Commissioners J.J. Koch and John Wiley Price voted against the extension. Koch preferred that the court reconvene on April 29, when more information about the state of the county's novel coronavirus epidemic is known.
Price accused Jenkins of moving forward without a plan.
"I still find it abhorrent. I've got a community, and we have no plan. I said in the last meeting that we had that, even with the mask/glove order — I call it the gag order — you know. No plan, and here we are, we're a week out from our April 30 deadline, no plan, no we're saying we're going to take it two weeks. Still no plan," Price said.
"No plan, and here we are, we're a week out from our April 30 deadline, no plan, no we're saying we're going to take it two weeks." – John Wiley Price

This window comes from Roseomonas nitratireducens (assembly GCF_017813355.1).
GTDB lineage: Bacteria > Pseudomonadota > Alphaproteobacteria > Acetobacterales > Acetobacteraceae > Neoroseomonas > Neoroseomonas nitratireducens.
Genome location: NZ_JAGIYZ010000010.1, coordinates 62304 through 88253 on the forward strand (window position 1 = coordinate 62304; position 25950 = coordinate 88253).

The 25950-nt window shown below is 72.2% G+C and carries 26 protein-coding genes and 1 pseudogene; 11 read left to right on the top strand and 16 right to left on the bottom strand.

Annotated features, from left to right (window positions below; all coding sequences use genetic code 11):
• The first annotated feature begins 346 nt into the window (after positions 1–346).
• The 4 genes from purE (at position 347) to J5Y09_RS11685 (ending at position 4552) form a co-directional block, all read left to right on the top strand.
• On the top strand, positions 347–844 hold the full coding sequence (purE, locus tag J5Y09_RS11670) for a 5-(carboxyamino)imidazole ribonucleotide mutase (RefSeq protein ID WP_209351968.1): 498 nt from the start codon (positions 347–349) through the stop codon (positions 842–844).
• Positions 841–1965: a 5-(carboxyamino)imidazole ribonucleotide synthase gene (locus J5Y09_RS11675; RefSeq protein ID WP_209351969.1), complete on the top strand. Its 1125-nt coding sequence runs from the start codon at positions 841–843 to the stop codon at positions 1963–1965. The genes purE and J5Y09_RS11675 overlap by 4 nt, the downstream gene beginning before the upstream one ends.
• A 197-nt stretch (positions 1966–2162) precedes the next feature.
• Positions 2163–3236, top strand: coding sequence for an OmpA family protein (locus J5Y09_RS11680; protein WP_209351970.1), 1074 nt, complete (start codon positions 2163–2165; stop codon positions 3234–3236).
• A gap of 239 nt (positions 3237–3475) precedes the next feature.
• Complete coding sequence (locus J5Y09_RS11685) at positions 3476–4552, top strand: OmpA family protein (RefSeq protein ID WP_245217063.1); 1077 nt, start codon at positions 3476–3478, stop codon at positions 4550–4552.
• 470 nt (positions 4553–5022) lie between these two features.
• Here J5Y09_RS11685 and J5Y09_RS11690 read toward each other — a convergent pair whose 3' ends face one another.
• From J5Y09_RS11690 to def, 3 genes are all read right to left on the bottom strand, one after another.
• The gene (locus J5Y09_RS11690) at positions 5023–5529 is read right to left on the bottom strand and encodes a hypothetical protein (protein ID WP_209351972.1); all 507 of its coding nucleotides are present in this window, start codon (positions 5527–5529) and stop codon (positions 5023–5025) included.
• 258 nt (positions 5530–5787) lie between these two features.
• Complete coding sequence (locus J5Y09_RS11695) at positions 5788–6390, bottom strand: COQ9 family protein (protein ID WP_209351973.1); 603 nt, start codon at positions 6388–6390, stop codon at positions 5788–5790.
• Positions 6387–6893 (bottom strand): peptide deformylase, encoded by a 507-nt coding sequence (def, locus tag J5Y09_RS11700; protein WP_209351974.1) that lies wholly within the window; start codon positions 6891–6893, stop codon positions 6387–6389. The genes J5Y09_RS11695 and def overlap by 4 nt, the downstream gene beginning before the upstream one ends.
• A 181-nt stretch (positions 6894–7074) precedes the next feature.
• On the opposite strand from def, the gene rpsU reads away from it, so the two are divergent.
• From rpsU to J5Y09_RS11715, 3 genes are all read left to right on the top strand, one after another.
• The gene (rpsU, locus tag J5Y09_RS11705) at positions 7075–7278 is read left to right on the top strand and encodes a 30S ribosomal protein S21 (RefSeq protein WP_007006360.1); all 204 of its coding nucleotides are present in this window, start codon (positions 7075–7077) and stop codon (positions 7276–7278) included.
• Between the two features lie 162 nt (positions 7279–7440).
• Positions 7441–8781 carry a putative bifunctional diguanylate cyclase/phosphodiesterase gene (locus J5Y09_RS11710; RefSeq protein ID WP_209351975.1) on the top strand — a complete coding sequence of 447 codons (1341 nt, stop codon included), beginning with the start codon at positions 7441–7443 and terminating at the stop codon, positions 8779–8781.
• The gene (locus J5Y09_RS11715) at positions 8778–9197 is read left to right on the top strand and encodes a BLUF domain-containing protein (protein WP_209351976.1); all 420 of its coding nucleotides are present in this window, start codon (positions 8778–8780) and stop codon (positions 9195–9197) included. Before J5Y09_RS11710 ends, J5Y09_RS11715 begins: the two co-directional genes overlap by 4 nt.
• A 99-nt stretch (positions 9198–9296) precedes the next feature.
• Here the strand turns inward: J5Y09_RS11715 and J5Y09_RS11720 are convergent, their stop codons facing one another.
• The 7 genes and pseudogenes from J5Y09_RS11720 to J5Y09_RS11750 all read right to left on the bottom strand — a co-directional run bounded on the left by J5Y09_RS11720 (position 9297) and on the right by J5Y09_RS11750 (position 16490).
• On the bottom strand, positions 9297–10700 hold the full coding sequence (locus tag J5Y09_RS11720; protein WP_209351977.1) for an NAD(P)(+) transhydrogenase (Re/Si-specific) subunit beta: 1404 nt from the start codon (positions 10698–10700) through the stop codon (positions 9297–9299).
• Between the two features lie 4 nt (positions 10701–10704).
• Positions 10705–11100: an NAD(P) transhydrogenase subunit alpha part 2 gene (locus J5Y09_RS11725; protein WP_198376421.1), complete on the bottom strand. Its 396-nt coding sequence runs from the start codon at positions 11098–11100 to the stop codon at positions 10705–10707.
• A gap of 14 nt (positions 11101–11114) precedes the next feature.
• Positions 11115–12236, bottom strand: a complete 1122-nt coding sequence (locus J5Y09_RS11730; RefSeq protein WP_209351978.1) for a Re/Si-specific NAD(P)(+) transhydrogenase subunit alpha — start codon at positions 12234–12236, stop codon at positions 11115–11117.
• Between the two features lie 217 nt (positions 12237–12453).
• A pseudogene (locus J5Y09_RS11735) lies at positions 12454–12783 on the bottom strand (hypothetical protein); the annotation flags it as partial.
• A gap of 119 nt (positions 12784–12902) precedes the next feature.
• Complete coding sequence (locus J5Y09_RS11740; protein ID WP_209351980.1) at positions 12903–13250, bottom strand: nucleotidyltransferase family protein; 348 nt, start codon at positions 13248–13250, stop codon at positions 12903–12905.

Jenkins said that Price and others who've demanded a specific timeline or set of conditions for reopening the county's economy were asking a question that's impossible to answer.
"I know that's what the people who are like 'Open it all up now' want, but that's impossible," Jenkins said.
The county's new order could run into trouble as Texas Gov. Greg Abbott continues to roll out plans to reopen portions of the state's economy, as he did last week. The governor's order bans local officials from putting rules in place that conflict with statewide rules.
Jenkins said he doubted the governor's office would challenge Dallas County's rules. Abbott's office did not immediately return a request for comment Tuesday.
"If the governor tomorrow decides that he doesn't like what you did today, he can fix that," Jenkins said.